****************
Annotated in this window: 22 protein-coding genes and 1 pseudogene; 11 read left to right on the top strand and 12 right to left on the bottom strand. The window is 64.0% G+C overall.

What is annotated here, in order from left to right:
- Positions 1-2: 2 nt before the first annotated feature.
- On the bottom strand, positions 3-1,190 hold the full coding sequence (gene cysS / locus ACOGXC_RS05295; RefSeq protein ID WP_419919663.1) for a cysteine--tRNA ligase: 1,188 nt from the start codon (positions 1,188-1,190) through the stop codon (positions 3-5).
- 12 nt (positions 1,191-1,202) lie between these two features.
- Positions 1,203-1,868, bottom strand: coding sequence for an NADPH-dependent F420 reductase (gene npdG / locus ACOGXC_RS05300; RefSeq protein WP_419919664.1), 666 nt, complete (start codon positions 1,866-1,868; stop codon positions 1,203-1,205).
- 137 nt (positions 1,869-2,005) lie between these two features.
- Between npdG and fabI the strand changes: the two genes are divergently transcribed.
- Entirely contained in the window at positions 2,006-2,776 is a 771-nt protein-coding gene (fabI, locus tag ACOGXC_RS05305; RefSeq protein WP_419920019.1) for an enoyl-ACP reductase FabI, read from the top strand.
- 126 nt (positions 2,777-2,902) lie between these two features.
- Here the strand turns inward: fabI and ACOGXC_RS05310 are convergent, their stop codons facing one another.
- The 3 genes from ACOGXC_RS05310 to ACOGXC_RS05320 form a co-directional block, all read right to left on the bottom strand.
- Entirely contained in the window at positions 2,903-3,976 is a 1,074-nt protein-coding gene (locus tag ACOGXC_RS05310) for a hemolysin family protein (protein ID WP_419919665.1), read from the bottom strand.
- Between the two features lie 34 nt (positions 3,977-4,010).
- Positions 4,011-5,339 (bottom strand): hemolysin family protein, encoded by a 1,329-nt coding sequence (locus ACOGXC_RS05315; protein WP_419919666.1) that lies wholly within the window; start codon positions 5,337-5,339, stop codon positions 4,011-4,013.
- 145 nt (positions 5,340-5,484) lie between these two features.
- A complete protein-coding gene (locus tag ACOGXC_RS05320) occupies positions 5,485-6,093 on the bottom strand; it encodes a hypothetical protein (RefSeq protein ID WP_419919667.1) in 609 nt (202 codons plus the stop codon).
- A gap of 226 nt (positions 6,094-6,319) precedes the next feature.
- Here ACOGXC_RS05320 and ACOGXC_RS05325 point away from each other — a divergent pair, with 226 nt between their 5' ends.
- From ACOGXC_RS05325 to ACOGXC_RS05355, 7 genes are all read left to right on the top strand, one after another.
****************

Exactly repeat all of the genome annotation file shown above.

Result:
Annotated in this window: 22 protein-coding genes and 1 pseudogene; 11 read left to right on the top strand and 12 right to left on the bottom strand. The window is 64.0% G+C overall.

What is annotated here, in order from left to right:
- Positions 1-2: 2 nt before the first annotated feature.
- On the bottom strand, positions 3-1,190 hold the full coding sequence (gene cysS / locus ACOGXC_RS05295; RefSeq protein ID WP_419919663.1) for a cysteine--tRNA ligase: 1,188 nt from the start codon (positions 1,188-1,190) through the stop codon (positions 3-5).
- 12 nt (positions 1,191-1,202) lie between these two features.
- Positions 1,203-1,868, bottom strand: coding sequence for an NADPH-dependent F420 reductase (gene npdG / locus ACOGXC_RS05300; RefSeq protein WP_419919664.1), 666 nt, complete (start codon positions 1,866-1,868; stop codon positions 1,203-1,205).
- 137 nt (positions 1,869-2,005) lie between these two features.
- Between npdG and fabI the strand changes: the two genes are divergently transcribed.
- Entirely contained in the window at positions 2,006-2,776 is a 771-nt protein-coding gene (fabI, locus tag ACOGXC_RS05305; RefSeq protein WP_419920019.1) for an enoyl-ACP reductase FabI, read from the top strand.
- 126 nt (positions 2,777-2,902) lie between these two features.
- Here the strand turns inward: fabI and ACOGXC_RS05310 are convergent, their stop codons facing one another.
- The 3 genes from ACOGXC_RS05310 to ACOGXC_RS05320 form a co-directional block, all read right to left on the bottom strand.
- Entirely contained in the window at positions 2,903-3,976 is a 1,074-nt protein-coding gene (locus tag ACOGXC_RS05310) for a hemolysin family protein (protein ID WP_419919665.1), read from the bottom strand.
- Between the two features lie 34 nt (positions 3,977-4,010).
- Positions 4,011-5,339 (bottom strand): hemolysin family protein, encoded by a 1,329-nt coding sequence (locus ACOGXC_RS05315; protein WP_419919666.1) that lies wholly within the window; start codon positions 5,337-5,339, stop codon positions 4,011-4,013.
- 145 nt (positions 5,340-5,484) lie between these two features.
- A complete protein-coding gene (locus tag ACOGXC_RS05320) occupies positions 5,485-6,093 on the bottom strand; it encodes a hypothetical protein (RefSeq protein ID WP_419919667.1) in 609 nt (202 codons plus the stop codon).
- A gap of 226 nt (positions 6,094-6,319) precedes the next feature.
- Here ACOGXC_RS05320 and ACOGXC_RS05325 point away from each other — a divergent pair, with 226 nt between their 5' ends.
- From ACOGXC_RS05325 to ACOGXC_RS05355, 7 genes are all read left to right on the top strand, one after another.